Saturday, September 7, 2013

Welcome!


Welcome to the new Core2Class blog! A little about me: I have held a variety of different educational positions—teacher, K-8 principal, university instructor, teacher supervisor, presenter, and consultant.  I have a Ph.D. in Curriculum and Supervision from the University of Iowa (I spent most of my time one floor below where really smart people develop the ITBS).  However, my time as a principal taught me more about schools than any advanced degree ever did. 

I started Core2Class in early 2012 after spending about 6 months reading and studying the Common Core ELA Standards and new assessments.  During this period, I also spent a good deal of time holding up the new standards and tests to those that we currently use in Indiana.  According to the “experts,” Indiana has a first-rate set of ELA Standards.  I agree.  What few seem to acknowledge is the mitigating effects of our mediocre state assessment.  More on this important point in a future blog.

During the past year or so, I have worked with hundreds of teachers and administrators (and presented in front of lots of mostly sensible parents) from all over the state of Indiana, many working in our fine Archdiocesan Catholic schools.  While I’m sure I’ve ruffled a few feathers here and there, my intent has been (and, with this blog, will continue to be) to approach CCSS implementation and PARCC/Smarter Balanced preparation with an earnestness that reflects the exciting curriculum and instruction opportunities that have fueled this reform movement.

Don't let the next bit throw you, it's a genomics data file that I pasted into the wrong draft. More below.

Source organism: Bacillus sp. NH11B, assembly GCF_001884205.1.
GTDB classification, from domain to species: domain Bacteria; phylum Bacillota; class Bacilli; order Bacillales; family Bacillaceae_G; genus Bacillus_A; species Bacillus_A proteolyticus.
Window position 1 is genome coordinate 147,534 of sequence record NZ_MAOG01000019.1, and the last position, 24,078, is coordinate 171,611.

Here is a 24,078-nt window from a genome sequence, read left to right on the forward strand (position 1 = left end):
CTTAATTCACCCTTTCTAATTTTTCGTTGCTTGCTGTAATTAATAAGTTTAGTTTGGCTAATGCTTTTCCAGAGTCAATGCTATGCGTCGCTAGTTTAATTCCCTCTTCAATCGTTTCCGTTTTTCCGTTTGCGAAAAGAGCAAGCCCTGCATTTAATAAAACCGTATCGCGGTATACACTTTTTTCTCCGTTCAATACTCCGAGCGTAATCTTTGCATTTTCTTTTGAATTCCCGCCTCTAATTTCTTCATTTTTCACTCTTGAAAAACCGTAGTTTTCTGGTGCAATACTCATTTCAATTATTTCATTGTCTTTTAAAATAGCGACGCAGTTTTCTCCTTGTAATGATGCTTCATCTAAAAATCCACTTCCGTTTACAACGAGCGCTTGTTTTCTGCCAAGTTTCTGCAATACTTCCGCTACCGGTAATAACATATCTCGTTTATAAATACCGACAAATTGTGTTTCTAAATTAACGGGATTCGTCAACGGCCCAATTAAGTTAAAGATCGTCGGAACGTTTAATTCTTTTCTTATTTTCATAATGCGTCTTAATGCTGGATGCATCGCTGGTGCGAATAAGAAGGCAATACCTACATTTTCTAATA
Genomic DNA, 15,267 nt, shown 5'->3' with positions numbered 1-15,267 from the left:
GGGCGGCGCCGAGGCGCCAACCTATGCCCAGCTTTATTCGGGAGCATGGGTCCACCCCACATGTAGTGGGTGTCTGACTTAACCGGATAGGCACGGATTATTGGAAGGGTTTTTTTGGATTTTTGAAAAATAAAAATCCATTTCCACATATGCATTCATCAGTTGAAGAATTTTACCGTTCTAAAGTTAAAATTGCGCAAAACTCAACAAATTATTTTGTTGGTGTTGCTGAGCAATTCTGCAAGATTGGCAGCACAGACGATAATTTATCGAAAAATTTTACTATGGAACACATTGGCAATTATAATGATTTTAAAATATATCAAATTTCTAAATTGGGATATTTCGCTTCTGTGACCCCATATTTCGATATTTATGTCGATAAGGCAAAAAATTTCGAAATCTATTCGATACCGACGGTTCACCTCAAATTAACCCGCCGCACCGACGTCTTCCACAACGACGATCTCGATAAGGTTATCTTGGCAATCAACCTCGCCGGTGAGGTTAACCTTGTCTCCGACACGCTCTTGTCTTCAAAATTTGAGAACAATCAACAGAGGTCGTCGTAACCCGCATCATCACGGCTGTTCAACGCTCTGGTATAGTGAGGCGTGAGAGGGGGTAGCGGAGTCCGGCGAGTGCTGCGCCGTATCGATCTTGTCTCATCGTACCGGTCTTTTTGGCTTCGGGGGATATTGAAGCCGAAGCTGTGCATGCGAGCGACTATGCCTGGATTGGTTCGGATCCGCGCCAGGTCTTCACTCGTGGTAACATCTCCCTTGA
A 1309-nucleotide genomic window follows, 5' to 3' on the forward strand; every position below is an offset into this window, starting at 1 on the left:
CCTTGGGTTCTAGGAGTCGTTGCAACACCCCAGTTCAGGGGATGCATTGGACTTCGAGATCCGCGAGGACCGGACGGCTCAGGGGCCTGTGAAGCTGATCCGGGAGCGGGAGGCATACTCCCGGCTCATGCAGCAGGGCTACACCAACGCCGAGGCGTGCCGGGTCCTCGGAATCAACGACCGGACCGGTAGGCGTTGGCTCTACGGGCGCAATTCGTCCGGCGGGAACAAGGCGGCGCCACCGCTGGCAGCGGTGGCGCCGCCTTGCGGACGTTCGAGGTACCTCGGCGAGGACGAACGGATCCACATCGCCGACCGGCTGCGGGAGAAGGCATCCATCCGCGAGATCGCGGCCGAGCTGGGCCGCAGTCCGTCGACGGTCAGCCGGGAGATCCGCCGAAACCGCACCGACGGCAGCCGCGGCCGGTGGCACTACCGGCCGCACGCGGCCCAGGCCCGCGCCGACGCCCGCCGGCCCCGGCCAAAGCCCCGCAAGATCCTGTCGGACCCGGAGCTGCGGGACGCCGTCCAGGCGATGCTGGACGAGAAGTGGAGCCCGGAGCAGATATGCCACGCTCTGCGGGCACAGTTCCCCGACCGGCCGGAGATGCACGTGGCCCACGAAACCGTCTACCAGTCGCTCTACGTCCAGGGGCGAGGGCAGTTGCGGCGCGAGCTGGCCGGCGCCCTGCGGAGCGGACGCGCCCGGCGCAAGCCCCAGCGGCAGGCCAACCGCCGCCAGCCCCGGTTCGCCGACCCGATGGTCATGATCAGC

For those of us who believe that teaching is more than just about loving kids, these CCSS “shifts” we keep reading and hearing about hold great promise for how we approach teaching and learning.  Having said this, I’m growing increasingly wary (and weary!) of the “business as usual” approach underscoring many of the Common Core implementation efforts I’ve heard and read about.  “Alignment” initiatives, “crosswalk” documents and standards “checklists” (often promulgated in the form of standards-based report cards) threaten to undermine the real value of Common Core ELA.  Moreover, I think we are over-debating certain questions (e.g. what percentage of time teachers should spend teaching literary vs. informational texts) at the expense of addressing those issues that directly impact what goes on in the classroom (e.g. the potential impact of a high quality text on how a unit is designed).  Chester Finn has it exactly right: Standards “unless thoroughly implemented and properly assessed have scant traction in schools, classrooms, and the lives—and futures—of students.”  I hope this blog can be one perspective about how effective CCSS implementation efforts might take place.

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